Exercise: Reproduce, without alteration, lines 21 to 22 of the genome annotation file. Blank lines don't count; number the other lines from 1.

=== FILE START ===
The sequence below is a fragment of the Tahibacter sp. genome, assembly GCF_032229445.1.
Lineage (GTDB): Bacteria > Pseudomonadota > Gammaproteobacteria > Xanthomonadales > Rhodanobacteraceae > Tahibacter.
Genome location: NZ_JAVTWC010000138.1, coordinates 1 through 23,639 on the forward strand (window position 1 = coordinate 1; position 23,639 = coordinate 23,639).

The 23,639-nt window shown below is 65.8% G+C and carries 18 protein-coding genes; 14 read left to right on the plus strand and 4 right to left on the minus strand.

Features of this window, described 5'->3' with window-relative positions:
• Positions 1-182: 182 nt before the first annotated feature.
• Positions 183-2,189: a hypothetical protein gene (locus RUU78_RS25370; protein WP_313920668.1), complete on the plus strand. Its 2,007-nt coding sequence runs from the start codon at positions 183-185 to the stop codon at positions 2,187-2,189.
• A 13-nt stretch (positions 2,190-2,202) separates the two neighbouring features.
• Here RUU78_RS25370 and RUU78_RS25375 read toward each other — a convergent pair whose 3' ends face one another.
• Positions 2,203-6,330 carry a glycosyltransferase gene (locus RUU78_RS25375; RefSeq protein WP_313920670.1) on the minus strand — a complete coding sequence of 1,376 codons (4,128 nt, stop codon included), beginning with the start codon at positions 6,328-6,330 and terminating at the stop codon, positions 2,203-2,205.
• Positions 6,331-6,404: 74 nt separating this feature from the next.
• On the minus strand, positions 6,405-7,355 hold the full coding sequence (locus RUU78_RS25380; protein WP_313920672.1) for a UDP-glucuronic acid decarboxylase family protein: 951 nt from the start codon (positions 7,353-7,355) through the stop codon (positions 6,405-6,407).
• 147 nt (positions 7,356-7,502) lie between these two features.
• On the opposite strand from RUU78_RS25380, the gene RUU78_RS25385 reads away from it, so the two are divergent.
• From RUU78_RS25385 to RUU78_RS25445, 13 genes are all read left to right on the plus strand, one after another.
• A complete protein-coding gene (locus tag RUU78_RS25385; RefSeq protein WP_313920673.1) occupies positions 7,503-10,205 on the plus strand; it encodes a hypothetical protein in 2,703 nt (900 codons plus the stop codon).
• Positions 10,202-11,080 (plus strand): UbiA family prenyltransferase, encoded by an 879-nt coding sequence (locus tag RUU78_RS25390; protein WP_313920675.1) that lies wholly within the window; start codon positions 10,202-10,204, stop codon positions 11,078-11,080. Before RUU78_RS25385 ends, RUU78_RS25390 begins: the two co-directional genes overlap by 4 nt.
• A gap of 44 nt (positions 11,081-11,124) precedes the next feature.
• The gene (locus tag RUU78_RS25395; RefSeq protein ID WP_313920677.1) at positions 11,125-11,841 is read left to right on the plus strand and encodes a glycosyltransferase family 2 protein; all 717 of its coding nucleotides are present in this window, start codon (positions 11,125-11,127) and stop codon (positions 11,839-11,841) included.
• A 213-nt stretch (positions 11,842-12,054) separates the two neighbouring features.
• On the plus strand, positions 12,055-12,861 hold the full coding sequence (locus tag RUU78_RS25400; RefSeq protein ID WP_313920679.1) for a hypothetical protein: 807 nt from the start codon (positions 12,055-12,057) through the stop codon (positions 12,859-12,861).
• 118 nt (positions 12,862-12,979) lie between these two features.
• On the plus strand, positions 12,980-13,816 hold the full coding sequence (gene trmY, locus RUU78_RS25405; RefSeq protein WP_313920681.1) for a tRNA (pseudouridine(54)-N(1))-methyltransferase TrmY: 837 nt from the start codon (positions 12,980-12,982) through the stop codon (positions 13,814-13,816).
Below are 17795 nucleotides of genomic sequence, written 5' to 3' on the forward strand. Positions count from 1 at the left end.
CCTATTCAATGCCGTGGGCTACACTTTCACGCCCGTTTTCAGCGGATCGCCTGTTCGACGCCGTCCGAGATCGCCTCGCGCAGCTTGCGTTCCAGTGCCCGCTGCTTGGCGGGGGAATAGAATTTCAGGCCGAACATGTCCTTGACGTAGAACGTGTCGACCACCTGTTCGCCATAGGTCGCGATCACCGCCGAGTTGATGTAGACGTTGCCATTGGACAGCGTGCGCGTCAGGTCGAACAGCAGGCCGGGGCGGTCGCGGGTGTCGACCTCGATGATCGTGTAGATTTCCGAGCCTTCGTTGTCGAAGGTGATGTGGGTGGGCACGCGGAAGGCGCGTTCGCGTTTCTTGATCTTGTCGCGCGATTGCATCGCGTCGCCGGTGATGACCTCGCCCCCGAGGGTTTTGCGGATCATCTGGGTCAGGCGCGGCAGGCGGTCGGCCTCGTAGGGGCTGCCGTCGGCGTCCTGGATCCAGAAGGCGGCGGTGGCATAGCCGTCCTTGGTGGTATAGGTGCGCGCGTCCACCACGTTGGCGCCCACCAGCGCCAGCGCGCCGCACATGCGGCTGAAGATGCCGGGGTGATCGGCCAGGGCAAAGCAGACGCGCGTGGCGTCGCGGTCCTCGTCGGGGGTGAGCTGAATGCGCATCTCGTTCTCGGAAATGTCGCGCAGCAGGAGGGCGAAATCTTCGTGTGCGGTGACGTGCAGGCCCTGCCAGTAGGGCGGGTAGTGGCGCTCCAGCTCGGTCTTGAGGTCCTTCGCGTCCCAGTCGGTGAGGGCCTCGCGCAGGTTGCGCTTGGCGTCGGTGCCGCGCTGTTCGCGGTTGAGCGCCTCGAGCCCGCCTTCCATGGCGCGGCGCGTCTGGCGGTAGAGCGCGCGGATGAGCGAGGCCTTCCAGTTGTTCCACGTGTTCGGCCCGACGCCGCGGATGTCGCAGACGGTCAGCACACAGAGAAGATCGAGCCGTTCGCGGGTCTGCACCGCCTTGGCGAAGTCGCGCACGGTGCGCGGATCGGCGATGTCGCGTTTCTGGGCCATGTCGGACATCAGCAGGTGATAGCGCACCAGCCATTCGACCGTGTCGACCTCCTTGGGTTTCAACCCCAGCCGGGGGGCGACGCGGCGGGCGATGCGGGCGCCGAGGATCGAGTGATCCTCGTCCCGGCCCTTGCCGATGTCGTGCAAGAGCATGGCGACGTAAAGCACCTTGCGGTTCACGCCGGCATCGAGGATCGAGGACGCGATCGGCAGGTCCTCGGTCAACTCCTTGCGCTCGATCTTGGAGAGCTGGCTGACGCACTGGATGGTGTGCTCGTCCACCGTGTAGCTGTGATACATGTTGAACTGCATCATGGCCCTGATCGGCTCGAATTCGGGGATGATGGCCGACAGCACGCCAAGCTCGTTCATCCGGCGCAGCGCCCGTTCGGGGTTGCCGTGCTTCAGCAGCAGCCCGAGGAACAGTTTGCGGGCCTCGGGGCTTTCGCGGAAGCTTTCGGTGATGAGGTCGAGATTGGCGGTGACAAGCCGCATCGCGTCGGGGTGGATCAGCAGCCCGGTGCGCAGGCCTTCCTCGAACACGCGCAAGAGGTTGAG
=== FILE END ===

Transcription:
• On the plus strand, positions 12,055-12,861 hold the full coding sequence (locus tag RUU78_RS25400; RefSeq protein ID WP_313920679.1) for a hypothetical protein: 807 nt from the start codon (positions 12,055-12,057) through the stop codon (positions 12,859-12,861).
• 118 nt (positions 12,862-12,979) lie between these two features.